The coronavirus is mutating. What does that mean for us?

“It’s a real warning that we need to pay closer attention,” Jesse Bloom, an evolutionary biologist at the Fred Hutchinson Cancer Research Center in Seattle. “Certainly these mutations are going to spread and definitely, the scientific community — we need to monitor these mutations and we need to characterize which ones have effects.”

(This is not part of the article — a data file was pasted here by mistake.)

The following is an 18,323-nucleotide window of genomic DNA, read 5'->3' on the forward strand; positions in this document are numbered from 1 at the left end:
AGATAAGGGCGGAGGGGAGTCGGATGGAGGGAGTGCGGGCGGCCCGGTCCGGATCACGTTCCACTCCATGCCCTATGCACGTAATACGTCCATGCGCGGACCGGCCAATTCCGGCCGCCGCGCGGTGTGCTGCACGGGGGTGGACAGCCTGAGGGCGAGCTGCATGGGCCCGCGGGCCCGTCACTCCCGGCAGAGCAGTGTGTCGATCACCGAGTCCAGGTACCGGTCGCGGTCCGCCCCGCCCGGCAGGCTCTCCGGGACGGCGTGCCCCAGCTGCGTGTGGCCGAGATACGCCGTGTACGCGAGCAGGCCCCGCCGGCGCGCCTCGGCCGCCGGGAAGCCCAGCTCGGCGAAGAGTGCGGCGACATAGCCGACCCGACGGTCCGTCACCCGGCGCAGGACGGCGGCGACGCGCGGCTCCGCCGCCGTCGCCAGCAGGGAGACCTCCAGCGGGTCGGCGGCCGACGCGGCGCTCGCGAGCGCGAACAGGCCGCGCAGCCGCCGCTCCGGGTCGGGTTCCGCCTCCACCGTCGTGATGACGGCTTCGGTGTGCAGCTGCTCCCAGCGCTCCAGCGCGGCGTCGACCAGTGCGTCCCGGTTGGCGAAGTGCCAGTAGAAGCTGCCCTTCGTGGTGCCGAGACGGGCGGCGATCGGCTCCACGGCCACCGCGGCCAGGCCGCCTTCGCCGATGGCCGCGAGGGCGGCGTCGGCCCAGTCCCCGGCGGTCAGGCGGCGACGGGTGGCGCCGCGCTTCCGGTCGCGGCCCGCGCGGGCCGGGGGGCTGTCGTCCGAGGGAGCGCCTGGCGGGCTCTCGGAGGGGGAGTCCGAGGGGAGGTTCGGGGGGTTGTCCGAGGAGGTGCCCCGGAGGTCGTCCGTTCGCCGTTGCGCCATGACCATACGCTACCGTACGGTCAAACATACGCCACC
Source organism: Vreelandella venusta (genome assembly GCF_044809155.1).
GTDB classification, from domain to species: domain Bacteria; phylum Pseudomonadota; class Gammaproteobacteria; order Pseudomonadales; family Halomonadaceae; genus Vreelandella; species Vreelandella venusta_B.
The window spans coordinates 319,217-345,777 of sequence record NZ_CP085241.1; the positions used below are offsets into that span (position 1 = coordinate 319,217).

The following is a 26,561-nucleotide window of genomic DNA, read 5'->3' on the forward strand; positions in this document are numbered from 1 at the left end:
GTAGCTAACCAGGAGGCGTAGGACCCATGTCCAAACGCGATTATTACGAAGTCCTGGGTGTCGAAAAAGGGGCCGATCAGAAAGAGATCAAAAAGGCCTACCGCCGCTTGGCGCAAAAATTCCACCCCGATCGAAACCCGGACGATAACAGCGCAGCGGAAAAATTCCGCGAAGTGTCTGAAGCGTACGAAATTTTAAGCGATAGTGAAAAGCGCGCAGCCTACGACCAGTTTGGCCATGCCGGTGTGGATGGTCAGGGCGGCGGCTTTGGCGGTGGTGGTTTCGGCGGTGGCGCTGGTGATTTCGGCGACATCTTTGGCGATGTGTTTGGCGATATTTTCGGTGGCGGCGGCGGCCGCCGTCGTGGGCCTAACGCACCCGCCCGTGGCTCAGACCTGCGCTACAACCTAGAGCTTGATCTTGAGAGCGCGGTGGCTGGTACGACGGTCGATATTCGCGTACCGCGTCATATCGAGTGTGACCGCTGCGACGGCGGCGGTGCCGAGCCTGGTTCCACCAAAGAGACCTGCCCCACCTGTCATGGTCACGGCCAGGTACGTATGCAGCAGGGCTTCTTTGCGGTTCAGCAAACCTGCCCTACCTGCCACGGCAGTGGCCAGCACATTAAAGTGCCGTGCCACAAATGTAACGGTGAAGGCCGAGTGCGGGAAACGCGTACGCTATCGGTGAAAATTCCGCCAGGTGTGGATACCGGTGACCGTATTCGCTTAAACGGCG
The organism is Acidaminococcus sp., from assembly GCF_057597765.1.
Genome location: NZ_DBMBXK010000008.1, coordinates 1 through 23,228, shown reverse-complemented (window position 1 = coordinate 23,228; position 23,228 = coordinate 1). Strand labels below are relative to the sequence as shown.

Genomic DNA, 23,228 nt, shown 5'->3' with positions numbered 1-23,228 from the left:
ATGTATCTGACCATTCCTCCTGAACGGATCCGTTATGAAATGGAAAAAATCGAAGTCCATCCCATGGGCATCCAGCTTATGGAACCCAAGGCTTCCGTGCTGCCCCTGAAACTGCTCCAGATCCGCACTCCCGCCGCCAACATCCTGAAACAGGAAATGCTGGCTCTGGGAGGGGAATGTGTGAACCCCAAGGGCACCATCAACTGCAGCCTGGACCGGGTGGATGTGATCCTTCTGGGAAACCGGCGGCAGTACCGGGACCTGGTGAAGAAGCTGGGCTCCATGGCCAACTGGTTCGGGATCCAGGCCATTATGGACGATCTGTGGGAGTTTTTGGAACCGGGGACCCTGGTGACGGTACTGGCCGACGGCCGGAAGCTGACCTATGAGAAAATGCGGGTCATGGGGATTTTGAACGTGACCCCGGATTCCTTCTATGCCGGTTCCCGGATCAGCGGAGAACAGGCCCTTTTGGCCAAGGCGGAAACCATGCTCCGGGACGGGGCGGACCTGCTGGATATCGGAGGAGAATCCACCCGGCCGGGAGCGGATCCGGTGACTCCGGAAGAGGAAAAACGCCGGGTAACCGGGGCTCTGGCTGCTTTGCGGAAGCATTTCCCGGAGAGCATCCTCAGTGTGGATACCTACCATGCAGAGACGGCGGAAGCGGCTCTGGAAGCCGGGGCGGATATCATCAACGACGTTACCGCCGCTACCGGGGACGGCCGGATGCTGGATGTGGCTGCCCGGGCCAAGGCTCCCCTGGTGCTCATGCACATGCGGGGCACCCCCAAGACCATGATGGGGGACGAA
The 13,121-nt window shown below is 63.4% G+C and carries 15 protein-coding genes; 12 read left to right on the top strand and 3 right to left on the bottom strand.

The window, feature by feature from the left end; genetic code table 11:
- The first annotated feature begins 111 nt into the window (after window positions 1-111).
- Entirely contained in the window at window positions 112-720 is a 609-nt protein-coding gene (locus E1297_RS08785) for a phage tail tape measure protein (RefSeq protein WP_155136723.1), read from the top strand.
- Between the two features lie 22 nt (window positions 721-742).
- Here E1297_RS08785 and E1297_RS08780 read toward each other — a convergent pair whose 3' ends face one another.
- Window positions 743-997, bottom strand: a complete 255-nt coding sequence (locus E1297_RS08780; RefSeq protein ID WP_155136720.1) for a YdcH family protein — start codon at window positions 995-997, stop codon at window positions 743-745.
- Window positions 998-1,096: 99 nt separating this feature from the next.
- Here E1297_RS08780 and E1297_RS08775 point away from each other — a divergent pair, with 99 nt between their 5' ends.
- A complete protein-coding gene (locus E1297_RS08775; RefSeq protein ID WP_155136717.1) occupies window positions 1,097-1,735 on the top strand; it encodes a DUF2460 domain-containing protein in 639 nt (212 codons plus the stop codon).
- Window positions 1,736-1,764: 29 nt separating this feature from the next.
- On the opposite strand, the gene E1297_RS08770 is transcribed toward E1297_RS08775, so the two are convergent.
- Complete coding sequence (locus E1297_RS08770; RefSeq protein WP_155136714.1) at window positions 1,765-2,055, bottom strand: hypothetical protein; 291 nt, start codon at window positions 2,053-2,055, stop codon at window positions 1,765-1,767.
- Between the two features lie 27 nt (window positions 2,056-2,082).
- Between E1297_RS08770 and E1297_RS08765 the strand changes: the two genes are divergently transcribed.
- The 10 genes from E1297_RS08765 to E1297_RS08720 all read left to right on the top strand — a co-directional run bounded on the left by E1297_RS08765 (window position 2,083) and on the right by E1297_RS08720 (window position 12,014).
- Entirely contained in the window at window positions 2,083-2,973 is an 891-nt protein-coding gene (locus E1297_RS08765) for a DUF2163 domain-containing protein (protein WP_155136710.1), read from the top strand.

The British variant has 23 mutations, including several that affect how the virus locks onto human cells and infects them. These mutations may allow the variant to replicate and transmit more efficiently, said Muge Cevik, an infectious disease expert at the University of St. Andrews in Scotland and a scientific adviser to the British government.

But the estimate of greater transmissibility — British officials said the variant was as much as 70 percent more transmissible — is based on modeling and has not been confirmed by lab experiments, Dr. Cevik added.